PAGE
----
AD E A / A D E A

Vi Wickam has some interested variations to throw in here.

Now how about we close out with a sweet version by champion fiddler Travis Wetzel:

 

 

See you at the Leap!

 

 

Fortnight Fiddle Tunes 2013: Sugar Hill

Greetings and saccharine salutations!

After painting and moving into a new apartment, we’ve taken a bit of an hiatus, but we return this fortnight to take on Sugar Hill, a fun, Tommy Jarrell Old Time tune in “sawmill” (AEAE) cross-tuning. We learned this from Brad Leftwich‘s Learn to Play Old-Time Fiddle DVD series. According to the Fiddler’s Companion, the tune is AKA “Sailing on the Ocean, and “Sugar Hill” refers to the looser parts of town.

 

 

And more slowly on banjo:

 

 

Here’s one more video, so you can dance at home:

 

 

Check here a an alternate fretless Banjo version in D. And Banjo Ben Shirley.

See you at the Leap!

Fortnight Fiddle Tunes 2013: Cripple Creek

Howdy Folks,

It’s time for our next tune!

Cripple Creek is a nice common one that not to difficult to start out with, it fact, it’s usually one of the first tunes one learns in bluegrass. It’s a pretty simple tune (usually) and quick to learn. Here’s what it sounds like:

 

 

Slow Fiddle:

 

 

Vi Wickam has a more complex fiddle version:

 

 

And for the 3-finger banjah:

 

 

Clawhammer:

 

 

Clawhammer Ukulele:

 

 

NOW, fer all y’all cowboys out there with nothing better to do than build your calluses, this fortnight we’re simultaneously learning Crazy Creek. No, not the fantastically comfy camping chair, this tune was written by Tommy Jackson, and is a big step up from Cripple Creek. Between its timing changes during the first part of the song, and a bridge with an odd number of measures, it’s name is highly appropriate.

Here’s a full band playing it to get it in your ear:

 

 

Slow Fiddle:

 

 

Banjer:

 

 

Guitar:

 

 

See you at Great Leap!

 

UPDATE: March 9, 2013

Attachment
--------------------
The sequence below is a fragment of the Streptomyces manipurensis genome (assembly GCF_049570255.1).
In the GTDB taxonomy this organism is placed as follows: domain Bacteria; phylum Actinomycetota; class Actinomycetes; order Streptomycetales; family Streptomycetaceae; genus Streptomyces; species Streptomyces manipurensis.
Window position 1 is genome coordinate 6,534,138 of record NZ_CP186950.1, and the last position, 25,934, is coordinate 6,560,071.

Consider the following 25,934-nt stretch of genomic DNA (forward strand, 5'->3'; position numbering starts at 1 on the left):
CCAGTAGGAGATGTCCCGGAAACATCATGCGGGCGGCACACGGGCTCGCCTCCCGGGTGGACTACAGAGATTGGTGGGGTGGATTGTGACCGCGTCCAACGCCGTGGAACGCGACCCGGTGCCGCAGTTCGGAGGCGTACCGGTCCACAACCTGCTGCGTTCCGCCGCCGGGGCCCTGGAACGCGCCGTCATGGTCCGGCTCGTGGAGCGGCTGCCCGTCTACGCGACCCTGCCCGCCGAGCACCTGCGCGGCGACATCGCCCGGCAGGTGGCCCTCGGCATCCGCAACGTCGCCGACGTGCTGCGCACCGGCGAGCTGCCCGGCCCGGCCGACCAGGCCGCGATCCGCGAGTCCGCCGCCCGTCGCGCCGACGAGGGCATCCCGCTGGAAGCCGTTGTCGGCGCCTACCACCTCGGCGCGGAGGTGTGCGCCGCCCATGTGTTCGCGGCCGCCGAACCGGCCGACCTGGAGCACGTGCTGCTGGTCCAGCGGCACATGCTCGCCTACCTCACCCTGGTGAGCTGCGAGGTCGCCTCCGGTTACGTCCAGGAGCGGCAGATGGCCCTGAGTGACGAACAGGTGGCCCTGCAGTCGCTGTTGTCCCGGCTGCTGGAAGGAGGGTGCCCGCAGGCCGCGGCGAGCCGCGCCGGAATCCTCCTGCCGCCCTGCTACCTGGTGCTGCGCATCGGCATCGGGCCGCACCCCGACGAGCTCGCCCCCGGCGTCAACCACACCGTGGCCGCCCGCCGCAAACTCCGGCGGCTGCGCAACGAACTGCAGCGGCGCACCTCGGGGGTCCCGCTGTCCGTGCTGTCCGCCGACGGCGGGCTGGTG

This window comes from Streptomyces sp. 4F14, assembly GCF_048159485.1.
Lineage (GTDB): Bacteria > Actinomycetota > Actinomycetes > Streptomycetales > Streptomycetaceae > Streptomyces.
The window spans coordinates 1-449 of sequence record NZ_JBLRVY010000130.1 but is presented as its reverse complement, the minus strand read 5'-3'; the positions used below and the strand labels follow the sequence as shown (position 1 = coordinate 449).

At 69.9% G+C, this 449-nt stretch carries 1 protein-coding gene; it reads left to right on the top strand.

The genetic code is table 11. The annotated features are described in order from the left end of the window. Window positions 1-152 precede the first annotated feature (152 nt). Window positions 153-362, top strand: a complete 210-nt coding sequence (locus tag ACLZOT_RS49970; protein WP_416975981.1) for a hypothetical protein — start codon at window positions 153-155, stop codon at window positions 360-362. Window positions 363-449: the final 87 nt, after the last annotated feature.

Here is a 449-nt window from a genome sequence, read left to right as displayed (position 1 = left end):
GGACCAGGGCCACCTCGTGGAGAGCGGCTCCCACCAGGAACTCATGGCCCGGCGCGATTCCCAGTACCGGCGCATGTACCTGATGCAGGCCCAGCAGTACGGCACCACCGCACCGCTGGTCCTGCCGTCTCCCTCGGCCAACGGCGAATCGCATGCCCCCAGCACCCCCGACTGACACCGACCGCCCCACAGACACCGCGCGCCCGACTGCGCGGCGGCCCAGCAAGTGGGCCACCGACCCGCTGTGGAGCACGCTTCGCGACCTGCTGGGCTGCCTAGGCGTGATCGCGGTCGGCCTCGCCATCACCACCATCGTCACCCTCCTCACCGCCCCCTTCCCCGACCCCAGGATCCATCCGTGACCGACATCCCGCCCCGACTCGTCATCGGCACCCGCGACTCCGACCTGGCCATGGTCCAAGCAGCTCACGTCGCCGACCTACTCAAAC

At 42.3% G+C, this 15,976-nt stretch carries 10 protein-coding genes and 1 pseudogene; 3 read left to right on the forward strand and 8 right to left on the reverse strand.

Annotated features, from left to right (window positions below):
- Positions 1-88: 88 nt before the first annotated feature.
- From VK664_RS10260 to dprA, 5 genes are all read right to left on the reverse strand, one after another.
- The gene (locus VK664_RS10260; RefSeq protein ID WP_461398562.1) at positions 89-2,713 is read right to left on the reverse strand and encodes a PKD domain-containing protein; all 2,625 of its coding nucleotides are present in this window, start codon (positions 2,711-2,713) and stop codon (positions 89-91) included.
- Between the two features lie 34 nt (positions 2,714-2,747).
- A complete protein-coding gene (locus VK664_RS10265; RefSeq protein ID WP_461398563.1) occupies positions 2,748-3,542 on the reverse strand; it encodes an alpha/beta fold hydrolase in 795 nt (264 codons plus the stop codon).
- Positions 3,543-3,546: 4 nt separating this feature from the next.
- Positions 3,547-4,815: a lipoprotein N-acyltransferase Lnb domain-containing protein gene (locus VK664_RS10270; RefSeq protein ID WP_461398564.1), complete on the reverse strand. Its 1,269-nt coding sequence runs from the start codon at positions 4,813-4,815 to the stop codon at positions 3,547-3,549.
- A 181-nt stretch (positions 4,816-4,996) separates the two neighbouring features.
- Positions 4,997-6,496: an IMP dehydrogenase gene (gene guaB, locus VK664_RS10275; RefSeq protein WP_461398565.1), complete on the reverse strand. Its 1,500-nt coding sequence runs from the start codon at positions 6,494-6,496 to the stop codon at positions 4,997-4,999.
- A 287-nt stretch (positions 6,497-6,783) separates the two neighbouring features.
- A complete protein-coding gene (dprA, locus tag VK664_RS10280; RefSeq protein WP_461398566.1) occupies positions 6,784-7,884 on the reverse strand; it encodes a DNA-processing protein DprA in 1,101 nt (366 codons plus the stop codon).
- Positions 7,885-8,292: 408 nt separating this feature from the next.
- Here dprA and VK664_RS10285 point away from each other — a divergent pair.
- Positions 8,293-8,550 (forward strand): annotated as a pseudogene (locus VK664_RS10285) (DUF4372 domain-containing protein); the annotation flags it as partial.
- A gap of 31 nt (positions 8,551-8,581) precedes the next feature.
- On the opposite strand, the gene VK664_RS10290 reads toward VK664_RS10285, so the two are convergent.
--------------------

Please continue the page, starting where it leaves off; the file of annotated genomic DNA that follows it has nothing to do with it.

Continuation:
We got a message from Beijing Picker, Steven, informing us that Crazy Creek was actually written by studio musician Tommy Jackson,

Jackson was a major (possibly the busiest) session player in Nashville in the 50s/60s. He played with Hank Williams and Monroe and just about everyone in country music. He died a long time ago and is less well remembered today. Being a friend and disciple of Bill K. I learned Bill’s version which is a challenging piece because of some finger busting passages.  The only other recording I know of besides the ones by Keith and Jackson is one by Candian fiddler Byron Berline. He recorded a version on an instrumental album with the Dillards featuring fiddle tunes.
Thanks Steven!

Big Sciota

Big Sciota (pronounced Sky-oh-tee) is named after a river up in Ohio now called The Scioto.  The name for this river is thought to come from an Indian word meaning deer.  As a heads up, you might find this tune spelled other ways, Big Scioty, for example.

This tune is a super fun one to play at jams and the B Part sounds totally bad ass!  The melody sounds a lot more complex than it really is, so it’s easy to impress your friends and yourself! We’ll be learning this in the key of G.

Here’s a jam to get the tune in your ear:

Love that intro!!!

Now for the chords to the song…

Part A:

G | G | G | G

G | C | D | G

x 2

Part B*:

G | D |  D | Em

Em | C | D | G

*The video above has this chord progression:

G | D |  D | C

C | Em | D | G

Here are a few instructionals:

Guitar:

Fiddle (notation):

Banjo:

Mandolin (tab)

Devil Ate a Varmint: Look Ma, We Helped!

Salutations!

We had a great turnout last week at Great Leap, almost a reunion! It was great to see old friends return to meet our new ones, and somehow the stars aligned to bring my recorder and our group together on this fortuitous Tuesday.

Listen to us play Devil Eat the Groundhog at last week’s Pickers meet.

Thanks to all those who came out, and we hope we’ll get to see y’all again this Tuesday!